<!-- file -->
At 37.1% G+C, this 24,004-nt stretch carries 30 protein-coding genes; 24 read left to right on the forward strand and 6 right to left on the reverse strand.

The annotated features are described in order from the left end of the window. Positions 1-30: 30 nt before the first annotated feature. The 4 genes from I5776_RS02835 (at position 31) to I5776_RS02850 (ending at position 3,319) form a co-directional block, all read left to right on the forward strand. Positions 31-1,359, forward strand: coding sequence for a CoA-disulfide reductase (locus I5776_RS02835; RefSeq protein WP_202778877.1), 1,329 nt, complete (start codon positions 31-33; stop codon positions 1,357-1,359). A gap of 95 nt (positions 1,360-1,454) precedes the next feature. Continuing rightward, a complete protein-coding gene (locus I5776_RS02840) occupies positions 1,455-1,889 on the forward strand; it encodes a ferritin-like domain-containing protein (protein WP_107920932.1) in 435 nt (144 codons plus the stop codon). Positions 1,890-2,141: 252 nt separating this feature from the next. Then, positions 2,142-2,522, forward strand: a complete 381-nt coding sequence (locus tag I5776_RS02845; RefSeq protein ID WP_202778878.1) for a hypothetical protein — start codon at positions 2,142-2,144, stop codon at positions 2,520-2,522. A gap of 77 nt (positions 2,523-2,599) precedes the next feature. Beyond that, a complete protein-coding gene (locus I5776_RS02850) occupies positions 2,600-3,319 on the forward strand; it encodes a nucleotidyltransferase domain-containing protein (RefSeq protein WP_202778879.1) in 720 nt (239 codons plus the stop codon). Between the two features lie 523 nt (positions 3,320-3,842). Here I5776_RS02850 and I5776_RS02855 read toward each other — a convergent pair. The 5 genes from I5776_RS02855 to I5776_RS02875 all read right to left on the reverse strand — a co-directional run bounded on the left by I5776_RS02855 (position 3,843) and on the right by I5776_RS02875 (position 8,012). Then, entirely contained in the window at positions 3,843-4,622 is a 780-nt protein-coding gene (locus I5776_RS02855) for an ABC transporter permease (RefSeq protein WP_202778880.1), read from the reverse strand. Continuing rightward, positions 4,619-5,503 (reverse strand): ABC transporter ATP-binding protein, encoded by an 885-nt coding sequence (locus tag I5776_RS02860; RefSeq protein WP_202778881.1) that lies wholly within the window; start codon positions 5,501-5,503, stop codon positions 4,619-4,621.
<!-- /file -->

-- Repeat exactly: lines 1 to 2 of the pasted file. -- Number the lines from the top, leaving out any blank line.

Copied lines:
At 37.1% G+C, this 24,004-nt stretch carries 30 protein-coding genes; 24 read left to right on the forward strand and 6 right to left on the reverse strand.

The annotated features are described in order from the left end of the window. Positions 1-30: 30 nt before the first annotated feature. The 4 genes from I5776_RS02835 (at position 31) to I5776_RS02850 (ending at position 3,319) form a co-directional block, all read left to right on the forward strand. Positions 31-1,359, forward strand: coding sequence for a CoA-disulfide reductase (locus I5776_RS02835; RefSeq protein WP_202778877.1), 1,329 nt, complete (start codon positions 31-33; stop codon positions 1,357-1,359). A gap of 95 nt (positions 1,360-1,454) precedes the next feature. Continuing rightward, a complete protein-coding gene (locus I5776_RS02840) occupies positions 1,455-1,889 on the forward strand; it encodes a ferritin-like domain-containing protein (protein WP_107920932.1) in 435 nt (144 codons plus the stop codon). Positions 1,890-2,141: 252 nt separating this feature from the next. Then, positions 2,142-2,522, forward strand: a complete 381-nt coding sequence (locus tag I5776_RS02845; RefSeq protein ID WP_202778878.1) for a hypothetical protein — start codon at positions 2,142-2,144, stop codon at positions 2,520-2,522. A gap of 77 nt (positions 2,523-2,599) precedes the next feature. Beyond that, a complete protein-coding gene (locus I5776_RS02850) occupies positions 2,600-3,319 on the forward strand; it encodes a nucleotidyltransferase domain-containing protein (RefSeq protein WP_202778879.1) in 720 nt (239 codons plus the stop codon). Between the two features lie 523 nt (positions 3,320-3,842). Here I5776_RS02850 and I5776_RS02855 read toward each other — a convergent pair. The 5 genes from I5776_RS02855 to I5776_RS02875 all read right to left on the reverse strand — a co-directional run bounded on the left by I5776_RS02855 (position 3,843) and on the right by I5776_RS02875 (position 8,012). Then, entirely contained in the window at positions 3,843-4,622 is a 780-nt protein-coding gene (locus I5776_RS02855) for an ABC transporter permease (RefSeq protein WP_202778880.1), read from the reverse strand. Continuing rightward, positions 4,619-5,503 (reverse strand): ABC transporter ATP-binding protein, encoded by an 885-nt coding sequence (locus tag I5776_RS02860; RefSeq protein WP_202778881.1) that lies wholly within the window; start codon positions 5,501-5,503, stop codon positions 4,619-4,621.